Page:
The production of solar grade silicon is based on the use of expensive high purity carbon and quartz feedstock as well as various silicon refining techniques. Impurities in the feedstock materials enter the silicon during the carbothermic reduction of quartz. The knowledge of the impurity distribution/removal in the feedstock and in the carbothermic reduction process is necessary for targeting less pure and cheaper raw materials.
The aim of the present study is to investigate the impurity distribution and behavior in quartz feedstock throughout the metallurgical production of silicon; in particular four areas were investigated: 1) removal of mineral inclusions from quartz prior to carbothermic reduction by means of selective fragmentation; 2) effect of pellets, lumps on the silicon production reactions; 3) high temperature properties of quartz under reducing conditions; 4) distribution of contaminants from quartz to the gas phase during quartz reduction. Pellets and lumpy charge, hydrothermal quartz and quartzite were studied.
Because of the complex objective of this study, several experimental techniques as well as characterization methods were used: 1) a novel refining route for hydrothermal quartz based on electrical fragmentation, was tested in a laboratory scale to investigate the advantages of using electric fragmentation in terms of cracks distribution, mineral liberation and fragment morphology; 2) mixtures of quartz and silicon carbide in form of pellets or lumps were heated to 2000 °C for 1 h in graphite crucibles in an inductive furnace to compare the properties of pellets and lumps during the silicon production reaction; 3) quartz pieces were heated in CO(g) atmosphere in a sessile drop experiment to study the ability of different types of quartz to produce SiO(g); 4) mixtures of quartz and silicon and quartz and silicon carbide, in form of lumps or pellets, were heated in graphite crucibles to 1650 °C and 1850 °C to investigate which gaseous compounds form other than SiO(g) during quartz reduction, and to which extent.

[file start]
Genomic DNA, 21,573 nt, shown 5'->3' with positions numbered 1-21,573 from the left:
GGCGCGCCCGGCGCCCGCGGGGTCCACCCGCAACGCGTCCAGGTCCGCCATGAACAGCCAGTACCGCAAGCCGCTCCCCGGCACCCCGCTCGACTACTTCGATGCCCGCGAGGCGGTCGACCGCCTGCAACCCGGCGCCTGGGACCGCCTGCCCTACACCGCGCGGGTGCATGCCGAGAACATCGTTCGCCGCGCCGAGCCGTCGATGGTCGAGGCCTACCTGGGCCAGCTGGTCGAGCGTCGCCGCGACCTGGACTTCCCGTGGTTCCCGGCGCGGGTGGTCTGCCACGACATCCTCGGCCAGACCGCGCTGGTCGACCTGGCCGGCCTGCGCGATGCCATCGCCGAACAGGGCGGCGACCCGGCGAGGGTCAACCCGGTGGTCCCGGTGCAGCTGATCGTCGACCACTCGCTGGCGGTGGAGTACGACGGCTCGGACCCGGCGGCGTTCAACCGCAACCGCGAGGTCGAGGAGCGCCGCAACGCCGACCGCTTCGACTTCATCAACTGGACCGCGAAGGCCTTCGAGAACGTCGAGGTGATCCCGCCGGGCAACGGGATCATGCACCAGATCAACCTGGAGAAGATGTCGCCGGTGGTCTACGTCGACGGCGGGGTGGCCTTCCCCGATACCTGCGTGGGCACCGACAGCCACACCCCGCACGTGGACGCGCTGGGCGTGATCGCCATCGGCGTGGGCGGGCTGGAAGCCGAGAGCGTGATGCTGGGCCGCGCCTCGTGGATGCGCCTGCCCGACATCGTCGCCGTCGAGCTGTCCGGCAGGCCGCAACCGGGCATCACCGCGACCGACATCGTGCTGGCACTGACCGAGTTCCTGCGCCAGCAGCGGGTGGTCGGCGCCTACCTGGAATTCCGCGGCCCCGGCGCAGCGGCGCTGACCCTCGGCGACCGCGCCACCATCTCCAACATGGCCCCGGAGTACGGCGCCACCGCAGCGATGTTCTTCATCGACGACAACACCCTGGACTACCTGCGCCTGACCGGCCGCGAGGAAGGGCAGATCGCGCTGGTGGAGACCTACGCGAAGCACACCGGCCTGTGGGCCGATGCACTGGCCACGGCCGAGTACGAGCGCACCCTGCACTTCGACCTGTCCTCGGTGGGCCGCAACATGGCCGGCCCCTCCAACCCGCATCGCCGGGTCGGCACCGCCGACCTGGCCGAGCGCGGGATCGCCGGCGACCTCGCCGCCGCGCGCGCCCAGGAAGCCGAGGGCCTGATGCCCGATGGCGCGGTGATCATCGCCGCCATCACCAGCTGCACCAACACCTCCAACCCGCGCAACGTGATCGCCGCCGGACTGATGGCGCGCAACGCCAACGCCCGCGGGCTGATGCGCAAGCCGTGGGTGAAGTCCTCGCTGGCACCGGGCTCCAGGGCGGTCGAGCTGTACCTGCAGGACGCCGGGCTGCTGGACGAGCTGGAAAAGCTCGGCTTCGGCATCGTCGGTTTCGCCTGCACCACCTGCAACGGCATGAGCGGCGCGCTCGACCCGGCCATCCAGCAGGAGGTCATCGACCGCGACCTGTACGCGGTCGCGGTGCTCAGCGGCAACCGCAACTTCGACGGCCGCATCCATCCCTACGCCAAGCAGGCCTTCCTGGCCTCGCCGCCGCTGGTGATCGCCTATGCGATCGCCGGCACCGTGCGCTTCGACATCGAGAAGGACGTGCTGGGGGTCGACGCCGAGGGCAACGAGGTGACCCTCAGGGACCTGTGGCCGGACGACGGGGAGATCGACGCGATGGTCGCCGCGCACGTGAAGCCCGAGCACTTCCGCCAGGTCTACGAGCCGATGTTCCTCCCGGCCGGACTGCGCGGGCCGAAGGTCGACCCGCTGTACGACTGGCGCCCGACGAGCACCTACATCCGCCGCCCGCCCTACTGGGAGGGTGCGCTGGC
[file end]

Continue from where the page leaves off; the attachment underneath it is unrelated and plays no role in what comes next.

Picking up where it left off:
EPMA was used to investigate the morphology of the reacted charge, XRD to identify different phases in a mixture, XRF to quantify elements in a mixture of phase. ICP-MS was used to investigate the impurity content in the charge and reaction products.
It was observed that electrical fragmentation efficiently liberates mineral inclusions in the quartz matrix, and that the use of an inexpensive separation technique such as sieving is well suited to separate these minerals.
Pellets and lumps behave differently when quartz and silicon carbide are heated to 2000°C in a reducing atmosphere. More silicon is produced with lumps, i.e. quartz reacts faster to SiO(g,) and more SiO(g) is lost when pellets are used.
The rate of formation of SiO(g) is enhanced when the quartz contains cracks and fluid inclusions.
It was found that during quartz reduction gaseous compounds leave the quartz but to various extents: the average measured volatility of B, P, K, Fe, Al, Mn, Zn, Pb is respectively 11 %, 25 %, 26 %, 45 %, 1 %, 38 %, 10 % and 36%. Liquid inclusions, common in lumps of hydrothermal quartz, enhance the distribution of the contaminants to the gas phase. The gaseous compounds which form may be entrapped by the condensation process, circulate in the furnace and eventually end up in the silicon.